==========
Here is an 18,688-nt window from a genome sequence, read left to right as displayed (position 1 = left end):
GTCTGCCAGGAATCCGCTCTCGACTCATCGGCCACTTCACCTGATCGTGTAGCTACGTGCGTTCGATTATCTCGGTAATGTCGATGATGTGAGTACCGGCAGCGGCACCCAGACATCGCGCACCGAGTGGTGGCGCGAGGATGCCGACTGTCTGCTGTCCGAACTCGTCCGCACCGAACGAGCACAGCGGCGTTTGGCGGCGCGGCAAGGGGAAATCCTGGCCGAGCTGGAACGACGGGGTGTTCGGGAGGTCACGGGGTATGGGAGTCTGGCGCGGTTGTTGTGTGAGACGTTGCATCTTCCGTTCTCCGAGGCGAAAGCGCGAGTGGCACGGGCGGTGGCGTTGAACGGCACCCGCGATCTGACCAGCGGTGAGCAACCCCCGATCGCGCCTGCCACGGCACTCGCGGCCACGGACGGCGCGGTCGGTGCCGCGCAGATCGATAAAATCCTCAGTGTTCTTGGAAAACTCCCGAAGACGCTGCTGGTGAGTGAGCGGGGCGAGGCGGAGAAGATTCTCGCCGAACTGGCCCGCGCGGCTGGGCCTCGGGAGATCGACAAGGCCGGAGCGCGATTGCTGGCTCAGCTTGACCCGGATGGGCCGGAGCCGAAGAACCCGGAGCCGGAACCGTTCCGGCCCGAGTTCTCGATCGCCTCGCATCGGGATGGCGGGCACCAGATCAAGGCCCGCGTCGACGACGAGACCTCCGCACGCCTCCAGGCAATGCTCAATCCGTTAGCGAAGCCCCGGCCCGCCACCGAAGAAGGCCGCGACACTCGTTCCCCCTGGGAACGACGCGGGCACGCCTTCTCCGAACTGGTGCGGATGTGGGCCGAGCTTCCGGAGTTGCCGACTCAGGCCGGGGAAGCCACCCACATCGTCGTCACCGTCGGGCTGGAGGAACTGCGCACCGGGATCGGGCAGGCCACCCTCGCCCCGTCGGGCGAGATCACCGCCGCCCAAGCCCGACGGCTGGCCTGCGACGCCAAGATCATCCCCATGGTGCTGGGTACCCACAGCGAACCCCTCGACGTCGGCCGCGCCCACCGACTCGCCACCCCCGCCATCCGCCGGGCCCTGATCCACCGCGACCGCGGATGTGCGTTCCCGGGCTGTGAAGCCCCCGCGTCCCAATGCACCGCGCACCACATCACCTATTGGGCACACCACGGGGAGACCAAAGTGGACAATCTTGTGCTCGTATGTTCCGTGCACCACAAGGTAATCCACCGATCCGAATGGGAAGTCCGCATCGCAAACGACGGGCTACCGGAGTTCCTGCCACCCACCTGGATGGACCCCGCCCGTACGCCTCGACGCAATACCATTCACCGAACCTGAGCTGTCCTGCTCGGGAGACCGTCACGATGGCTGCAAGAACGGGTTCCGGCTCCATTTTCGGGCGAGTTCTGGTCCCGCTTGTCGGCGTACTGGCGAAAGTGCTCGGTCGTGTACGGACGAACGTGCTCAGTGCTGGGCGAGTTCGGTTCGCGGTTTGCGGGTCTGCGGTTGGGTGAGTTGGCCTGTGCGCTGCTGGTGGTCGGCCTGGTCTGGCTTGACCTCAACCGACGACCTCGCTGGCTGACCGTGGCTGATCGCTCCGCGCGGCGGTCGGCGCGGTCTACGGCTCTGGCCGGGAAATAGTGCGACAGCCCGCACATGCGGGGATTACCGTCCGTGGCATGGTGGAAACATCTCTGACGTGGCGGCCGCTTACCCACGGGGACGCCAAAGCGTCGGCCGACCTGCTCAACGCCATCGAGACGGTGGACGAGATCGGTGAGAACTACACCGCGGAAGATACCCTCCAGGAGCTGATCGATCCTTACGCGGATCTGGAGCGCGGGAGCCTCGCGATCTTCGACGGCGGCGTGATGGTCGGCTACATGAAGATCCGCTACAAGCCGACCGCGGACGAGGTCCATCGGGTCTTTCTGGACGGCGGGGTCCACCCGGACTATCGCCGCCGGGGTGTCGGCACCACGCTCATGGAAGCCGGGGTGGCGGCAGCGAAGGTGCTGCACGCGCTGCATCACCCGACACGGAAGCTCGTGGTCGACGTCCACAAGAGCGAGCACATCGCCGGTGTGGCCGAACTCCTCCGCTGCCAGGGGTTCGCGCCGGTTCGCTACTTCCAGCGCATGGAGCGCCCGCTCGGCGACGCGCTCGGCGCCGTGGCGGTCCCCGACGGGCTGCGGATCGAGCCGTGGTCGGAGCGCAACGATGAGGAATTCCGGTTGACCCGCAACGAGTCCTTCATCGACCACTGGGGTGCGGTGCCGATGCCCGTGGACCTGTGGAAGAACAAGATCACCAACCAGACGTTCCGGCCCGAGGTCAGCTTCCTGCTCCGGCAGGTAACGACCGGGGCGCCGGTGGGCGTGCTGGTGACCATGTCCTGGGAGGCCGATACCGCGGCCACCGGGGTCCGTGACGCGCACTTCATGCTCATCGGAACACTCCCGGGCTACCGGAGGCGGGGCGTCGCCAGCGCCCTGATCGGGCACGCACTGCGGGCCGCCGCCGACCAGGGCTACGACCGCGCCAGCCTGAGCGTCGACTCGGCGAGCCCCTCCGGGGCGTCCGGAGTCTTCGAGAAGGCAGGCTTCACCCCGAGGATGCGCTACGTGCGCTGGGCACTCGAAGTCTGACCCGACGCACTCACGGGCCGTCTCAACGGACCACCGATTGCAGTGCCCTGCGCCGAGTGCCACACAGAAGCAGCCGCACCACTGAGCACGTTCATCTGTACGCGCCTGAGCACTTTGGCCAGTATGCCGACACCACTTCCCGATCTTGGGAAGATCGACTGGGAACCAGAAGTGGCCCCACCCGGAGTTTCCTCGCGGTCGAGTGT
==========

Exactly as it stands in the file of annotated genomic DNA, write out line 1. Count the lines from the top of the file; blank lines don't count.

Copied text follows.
Here is an 18,688-nt window from a genome sequence, read left to right as displayed (position 1 = left end):